you? other people feed my overactive sense of "can do". ;)thanks for asking and merry 2007!

Heather said...

Well, I like your ideas about the word perpetuating better than mine. Maybe I should cut him some slack and give him the benefit of the doubt more often. Nah.

I'm kind of a fair weather crafter. I tend to leap into new projects with optimistic abandon only to find myself frustrated or bored. So, there isn't much I haven't tried, but I rarely stick with most things.

The thing that has been the longest lived is the knitting. It's probably been five years since I started that. I've actually made a couple of sweaters and vests that turned out to be wearable. Mostly anyway. I just recently figured out how to knit socks without a pattern, and this was a major revelation. I don't follow instructions well, so being able to sort of wing it with something appeals to me. Plus, they're small and that means I can stuff one in my pocket and always have a project on hand for waiting in lines or sitting at work with nothing to do. I like the fact that it's something I can do while sitting on the couch watching a movie.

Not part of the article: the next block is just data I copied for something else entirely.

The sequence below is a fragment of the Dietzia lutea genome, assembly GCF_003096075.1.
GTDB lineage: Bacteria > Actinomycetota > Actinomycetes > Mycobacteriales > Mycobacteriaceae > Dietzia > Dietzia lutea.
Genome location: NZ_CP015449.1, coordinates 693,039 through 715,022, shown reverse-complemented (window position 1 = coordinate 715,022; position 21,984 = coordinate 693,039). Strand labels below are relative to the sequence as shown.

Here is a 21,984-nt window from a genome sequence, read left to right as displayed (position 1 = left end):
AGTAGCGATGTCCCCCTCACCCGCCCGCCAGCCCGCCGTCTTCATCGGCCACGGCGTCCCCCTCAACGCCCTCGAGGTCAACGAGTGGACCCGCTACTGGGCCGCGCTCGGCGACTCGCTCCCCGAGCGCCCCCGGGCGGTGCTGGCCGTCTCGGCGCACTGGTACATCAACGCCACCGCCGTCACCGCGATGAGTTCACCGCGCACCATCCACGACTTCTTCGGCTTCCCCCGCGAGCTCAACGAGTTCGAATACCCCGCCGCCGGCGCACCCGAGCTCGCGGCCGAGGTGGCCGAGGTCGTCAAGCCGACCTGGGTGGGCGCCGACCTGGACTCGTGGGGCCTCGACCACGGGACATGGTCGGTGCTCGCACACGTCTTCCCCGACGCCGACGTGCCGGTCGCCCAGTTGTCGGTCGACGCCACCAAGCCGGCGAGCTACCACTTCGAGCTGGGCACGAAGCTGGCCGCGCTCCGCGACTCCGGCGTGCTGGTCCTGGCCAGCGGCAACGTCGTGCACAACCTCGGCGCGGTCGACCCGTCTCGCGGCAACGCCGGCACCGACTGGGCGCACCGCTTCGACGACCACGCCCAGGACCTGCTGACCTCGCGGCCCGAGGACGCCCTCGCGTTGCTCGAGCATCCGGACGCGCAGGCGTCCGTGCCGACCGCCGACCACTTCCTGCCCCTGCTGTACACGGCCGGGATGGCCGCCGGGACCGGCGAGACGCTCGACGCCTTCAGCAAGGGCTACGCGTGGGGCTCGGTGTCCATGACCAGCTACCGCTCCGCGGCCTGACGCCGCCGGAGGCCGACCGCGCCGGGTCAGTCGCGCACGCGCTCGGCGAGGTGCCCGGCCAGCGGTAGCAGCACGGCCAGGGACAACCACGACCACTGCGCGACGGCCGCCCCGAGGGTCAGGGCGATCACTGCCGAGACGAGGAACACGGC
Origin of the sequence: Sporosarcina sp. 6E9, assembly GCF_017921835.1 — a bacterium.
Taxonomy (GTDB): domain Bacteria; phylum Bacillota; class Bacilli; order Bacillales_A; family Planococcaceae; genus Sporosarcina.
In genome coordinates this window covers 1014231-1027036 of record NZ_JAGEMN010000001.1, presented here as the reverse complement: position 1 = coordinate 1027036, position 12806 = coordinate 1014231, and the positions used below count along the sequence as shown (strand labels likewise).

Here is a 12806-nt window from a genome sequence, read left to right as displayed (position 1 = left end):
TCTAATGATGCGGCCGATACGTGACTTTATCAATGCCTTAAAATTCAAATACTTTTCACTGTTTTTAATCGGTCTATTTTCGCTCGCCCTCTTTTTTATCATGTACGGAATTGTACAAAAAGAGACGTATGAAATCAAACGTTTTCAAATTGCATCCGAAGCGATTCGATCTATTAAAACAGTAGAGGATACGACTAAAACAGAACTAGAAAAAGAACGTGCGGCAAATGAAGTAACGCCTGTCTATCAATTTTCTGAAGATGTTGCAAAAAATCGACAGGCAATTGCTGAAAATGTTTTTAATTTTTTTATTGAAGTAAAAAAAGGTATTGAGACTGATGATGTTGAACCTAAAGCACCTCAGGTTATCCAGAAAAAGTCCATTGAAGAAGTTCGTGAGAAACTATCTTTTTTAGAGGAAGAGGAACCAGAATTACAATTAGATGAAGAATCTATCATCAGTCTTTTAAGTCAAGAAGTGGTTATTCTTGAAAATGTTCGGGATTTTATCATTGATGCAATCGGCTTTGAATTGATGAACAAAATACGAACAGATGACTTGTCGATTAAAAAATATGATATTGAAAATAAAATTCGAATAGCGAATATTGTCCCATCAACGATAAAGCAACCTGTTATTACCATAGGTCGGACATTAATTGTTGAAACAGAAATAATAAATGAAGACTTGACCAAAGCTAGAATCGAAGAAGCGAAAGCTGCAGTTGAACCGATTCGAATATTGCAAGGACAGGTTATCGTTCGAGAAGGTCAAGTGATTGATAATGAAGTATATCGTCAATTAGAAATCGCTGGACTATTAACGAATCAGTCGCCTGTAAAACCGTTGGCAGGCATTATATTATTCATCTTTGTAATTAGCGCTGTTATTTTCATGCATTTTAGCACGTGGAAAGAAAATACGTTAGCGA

My other current craft is kind of mixed media collage, if you want to give it a fancy name. It really involves lots of things my husband assumes is trash and lots of glue. I have a bit of a paper fetish, which explains a good deal about me. I think in the end it's really just an excuse for me to continue finding little interesting bits to hide away for later use on a “project.” At least this is how I rationalize things when I buy yet another old musty magazine from 1942, or a postcard that I can't leave behind of an old motel in Pennsylvania that doesn't exist anymore. I can't pass up photographs of people or scrapbooks if I find them in antique stores or junk sales. It makes me sad to think that these were people and things that were important to someone once. I have to take them all home so they will still be loved and not be forgotten or mistreated. So, then I have to make up stories about who these people are, because someone always wants to know “who's the funny looking guy in that thing on your wall?”